Afarensis dating

Every so often, a curious thing happens to the Earth’s magnetic field.

Last month, many around the world read about the unveiling of the remarkably intact remains of two Australopithecus sediba individuals from the Malapa cave site in South Africa.

What these remains mean for the way we draw our family tree – are they or aren’t they our direct ancestors, for instance – is still being debated.

One thing that is certain, however, is that the remains fit into a previously rather barren period in the fossil record of early hominids.

Before their discovery by paleoanthropologist Lee Berger and his son in 2008, there were fossils of Homo erectus, the earliest known representative of our own genus Homo, which were dated to around 1.9 million years old.

Then there was Lucy, a fossil remain from the pre-Homo hominid Austraopithecus afarensis.

Lucy was found in Ethiopia and dated to 3.2 million years ago.

At the 2 million year mark, the crucial transition point when Australopithecus became Homo, few fossil remains existed. sediba individuals found at the Malapa cave site some 60 km northwest of Johannesburg met their demise at almost precisely this time.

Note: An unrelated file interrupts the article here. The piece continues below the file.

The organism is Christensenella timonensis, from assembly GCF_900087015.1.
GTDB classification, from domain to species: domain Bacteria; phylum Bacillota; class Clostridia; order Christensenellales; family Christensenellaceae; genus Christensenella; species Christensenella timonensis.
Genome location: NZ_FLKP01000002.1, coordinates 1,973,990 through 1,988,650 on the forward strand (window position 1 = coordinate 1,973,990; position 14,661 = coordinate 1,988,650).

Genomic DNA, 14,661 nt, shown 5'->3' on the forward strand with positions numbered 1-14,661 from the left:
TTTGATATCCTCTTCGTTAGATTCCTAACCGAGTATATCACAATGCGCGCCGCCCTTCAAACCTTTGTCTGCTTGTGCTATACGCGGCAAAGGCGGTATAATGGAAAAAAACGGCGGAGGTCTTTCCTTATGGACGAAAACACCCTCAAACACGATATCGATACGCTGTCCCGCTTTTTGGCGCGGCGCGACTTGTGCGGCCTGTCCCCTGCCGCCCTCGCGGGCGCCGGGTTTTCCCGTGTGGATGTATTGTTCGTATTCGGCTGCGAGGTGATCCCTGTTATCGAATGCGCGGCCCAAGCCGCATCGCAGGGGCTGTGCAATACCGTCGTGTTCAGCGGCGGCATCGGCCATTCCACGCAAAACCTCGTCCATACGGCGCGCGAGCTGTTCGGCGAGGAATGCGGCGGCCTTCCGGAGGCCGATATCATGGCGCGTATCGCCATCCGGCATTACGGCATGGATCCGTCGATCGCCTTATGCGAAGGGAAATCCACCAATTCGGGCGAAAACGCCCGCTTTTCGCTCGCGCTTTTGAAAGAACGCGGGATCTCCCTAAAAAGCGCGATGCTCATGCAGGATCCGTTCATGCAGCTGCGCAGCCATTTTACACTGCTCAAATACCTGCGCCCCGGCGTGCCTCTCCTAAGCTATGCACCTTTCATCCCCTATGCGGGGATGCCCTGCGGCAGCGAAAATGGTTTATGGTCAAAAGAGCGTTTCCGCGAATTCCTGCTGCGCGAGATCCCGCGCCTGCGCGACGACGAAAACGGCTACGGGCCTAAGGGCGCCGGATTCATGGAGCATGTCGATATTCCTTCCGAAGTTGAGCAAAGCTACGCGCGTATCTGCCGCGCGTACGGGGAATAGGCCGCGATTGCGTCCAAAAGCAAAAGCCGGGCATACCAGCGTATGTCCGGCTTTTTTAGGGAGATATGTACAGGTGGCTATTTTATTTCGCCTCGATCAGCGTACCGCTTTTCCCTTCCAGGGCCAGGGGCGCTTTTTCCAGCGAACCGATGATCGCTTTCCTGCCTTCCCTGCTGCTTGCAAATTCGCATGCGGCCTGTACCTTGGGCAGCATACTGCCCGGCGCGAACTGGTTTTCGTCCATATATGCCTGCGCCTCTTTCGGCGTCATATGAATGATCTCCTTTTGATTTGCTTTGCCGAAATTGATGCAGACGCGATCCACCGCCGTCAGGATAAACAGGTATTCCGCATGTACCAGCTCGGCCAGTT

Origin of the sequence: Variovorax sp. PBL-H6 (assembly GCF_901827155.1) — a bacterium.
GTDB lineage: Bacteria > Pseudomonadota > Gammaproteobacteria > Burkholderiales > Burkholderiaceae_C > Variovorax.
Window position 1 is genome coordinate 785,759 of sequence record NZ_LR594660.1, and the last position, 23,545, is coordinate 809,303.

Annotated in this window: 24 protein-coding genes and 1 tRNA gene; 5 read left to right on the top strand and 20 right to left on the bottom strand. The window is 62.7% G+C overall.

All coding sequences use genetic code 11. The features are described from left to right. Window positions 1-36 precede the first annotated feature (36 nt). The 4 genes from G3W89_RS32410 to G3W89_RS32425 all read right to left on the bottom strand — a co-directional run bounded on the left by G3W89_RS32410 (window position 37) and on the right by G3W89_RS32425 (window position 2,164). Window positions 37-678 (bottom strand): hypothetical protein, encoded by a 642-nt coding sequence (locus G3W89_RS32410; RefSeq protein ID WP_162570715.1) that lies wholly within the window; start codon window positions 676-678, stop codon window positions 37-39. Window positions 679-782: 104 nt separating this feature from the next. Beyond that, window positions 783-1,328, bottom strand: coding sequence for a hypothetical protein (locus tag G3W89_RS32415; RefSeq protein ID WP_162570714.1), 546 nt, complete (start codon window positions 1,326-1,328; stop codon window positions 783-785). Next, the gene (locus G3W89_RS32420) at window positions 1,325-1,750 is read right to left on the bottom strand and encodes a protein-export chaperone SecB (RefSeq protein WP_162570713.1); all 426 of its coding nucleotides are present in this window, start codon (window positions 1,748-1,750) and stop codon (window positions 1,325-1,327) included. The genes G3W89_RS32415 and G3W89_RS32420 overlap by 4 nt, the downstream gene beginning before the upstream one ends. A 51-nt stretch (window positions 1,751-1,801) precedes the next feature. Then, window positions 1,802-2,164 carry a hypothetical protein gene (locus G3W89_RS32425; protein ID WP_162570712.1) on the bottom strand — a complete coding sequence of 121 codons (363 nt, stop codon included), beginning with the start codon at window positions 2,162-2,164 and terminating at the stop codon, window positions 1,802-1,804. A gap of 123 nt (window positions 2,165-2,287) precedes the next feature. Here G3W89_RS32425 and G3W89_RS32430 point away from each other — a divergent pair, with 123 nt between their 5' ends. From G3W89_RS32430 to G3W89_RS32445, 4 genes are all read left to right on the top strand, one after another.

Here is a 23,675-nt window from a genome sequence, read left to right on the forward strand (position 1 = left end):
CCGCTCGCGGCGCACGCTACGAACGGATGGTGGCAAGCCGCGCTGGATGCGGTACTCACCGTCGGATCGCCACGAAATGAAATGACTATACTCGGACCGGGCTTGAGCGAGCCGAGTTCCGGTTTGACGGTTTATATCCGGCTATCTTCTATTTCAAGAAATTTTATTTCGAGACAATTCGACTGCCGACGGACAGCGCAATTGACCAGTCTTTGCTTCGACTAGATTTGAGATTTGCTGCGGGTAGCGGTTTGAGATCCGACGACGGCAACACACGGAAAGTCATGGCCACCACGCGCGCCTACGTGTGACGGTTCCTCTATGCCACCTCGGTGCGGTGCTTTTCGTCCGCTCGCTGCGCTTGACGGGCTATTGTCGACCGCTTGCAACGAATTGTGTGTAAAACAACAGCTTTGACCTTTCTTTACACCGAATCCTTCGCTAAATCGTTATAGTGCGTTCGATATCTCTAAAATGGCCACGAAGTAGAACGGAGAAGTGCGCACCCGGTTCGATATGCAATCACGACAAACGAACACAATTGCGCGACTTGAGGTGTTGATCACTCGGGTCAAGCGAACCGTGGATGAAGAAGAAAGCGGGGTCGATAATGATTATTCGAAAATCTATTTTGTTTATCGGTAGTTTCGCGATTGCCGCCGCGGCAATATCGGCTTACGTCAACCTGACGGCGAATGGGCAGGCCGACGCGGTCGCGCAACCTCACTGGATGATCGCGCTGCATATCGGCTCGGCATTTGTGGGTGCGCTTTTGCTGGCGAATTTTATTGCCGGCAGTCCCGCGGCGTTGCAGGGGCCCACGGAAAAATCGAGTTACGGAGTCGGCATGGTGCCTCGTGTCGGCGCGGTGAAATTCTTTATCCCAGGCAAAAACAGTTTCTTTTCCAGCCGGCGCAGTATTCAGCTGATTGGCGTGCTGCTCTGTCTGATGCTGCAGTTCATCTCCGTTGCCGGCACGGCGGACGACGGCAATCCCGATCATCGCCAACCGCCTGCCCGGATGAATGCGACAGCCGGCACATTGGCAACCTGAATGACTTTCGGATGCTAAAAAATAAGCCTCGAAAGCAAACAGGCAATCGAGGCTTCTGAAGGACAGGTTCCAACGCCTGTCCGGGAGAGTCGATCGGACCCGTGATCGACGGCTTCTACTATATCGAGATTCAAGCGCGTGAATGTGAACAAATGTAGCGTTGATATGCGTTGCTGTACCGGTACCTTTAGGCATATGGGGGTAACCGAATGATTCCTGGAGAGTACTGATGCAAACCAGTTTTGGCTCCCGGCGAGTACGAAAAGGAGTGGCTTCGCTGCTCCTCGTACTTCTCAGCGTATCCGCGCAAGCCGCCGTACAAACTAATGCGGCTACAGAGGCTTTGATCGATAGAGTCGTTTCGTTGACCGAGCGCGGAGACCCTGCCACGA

In fact, the age estimate for the skeletons is 1.977 years old, give or take 2000 years – a remarkably precise approximation given their antiquity.

Dr Robyn Pickering, a geochemist working at the School of Earth Sciences at the University of Melbourne, is the lead author on a paper in the journal Science that describes how Australopithecus sediba was dated so accurately.

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